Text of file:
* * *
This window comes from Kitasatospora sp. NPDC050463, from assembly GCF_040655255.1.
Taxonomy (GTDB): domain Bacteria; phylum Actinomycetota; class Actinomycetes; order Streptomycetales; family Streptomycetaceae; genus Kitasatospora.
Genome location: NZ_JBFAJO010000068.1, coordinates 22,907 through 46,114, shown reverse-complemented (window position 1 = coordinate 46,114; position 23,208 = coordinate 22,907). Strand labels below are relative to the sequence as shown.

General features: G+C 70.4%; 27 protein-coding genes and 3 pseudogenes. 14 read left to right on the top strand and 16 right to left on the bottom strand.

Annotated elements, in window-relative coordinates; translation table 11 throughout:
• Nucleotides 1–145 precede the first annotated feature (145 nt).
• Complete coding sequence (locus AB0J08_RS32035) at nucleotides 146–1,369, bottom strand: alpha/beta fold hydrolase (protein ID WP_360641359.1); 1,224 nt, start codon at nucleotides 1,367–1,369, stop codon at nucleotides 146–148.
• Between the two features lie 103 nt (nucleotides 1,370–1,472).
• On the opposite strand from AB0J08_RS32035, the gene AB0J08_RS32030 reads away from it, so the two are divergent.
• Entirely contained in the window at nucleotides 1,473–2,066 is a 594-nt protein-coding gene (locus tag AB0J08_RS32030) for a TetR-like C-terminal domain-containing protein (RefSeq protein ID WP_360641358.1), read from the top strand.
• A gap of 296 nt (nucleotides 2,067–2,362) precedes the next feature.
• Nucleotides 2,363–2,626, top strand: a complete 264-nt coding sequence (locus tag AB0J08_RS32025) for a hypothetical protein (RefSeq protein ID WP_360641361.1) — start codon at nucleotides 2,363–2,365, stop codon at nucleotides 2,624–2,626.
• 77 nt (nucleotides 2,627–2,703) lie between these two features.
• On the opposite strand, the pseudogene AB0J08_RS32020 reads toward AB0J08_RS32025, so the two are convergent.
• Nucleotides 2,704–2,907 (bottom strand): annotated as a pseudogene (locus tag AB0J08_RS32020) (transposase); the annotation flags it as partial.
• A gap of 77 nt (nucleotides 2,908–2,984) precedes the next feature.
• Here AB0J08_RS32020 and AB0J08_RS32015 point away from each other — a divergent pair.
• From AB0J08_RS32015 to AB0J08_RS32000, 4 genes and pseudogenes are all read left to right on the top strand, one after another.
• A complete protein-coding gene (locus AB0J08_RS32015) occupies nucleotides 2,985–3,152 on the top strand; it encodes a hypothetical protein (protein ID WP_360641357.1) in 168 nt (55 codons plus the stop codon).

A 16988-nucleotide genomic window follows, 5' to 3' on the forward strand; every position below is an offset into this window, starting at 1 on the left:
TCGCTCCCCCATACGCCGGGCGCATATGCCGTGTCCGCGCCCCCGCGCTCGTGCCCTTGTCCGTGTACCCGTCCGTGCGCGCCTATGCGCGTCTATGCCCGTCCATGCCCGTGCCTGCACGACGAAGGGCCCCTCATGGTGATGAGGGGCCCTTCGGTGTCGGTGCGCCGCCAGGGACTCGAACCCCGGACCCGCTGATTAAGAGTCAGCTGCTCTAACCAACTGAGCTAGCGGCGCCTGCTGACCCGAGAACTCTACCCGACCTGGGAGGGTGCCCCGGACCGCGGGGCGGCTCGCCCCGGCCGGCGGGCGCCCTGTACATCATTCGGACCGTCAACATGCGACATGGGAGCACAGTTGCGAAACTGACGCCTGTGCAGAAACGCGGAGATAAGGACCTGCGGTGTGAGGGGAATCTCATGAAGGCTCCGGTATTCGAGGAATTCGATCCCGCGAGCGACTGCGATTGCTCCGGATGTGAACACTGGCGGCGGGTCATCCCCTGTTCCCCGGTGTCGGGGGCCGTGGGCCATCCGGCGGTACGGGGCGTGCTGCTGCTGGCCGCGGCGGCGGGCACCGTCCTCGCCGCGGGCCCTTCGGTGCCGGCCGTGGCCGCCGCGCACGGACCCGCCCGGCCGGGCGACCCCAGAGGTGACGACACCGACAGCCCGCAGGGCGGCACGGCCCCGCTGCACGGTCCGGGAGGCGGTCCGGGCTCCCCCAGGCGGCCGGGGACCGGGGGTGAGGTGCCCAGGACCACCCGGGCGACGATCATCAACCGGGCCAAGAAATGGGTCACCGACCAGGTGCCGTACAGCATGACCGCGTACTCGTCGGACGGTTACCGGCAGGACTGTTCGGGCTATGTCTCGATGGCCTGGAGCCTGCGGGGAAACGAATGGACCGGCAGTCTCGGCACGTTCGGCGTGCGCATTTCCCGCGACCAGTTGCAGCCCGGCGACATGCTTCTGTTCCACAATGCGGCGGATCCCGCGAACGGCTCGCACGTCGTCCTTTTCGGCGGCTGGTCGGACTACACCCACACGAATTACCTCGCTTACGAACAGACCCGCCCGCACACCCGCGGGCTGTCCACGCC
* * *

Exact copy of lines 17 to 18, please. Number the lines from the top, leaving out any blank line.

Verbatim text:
• Here AB0J08_RS32020 and AB0J08_RS32015 point away from each other — a divergent pair.
• From AB0J08_RS32015 to AB0J08_RS32000, 4 genes and pseudogenes are all read left to right on the top strand, one after another.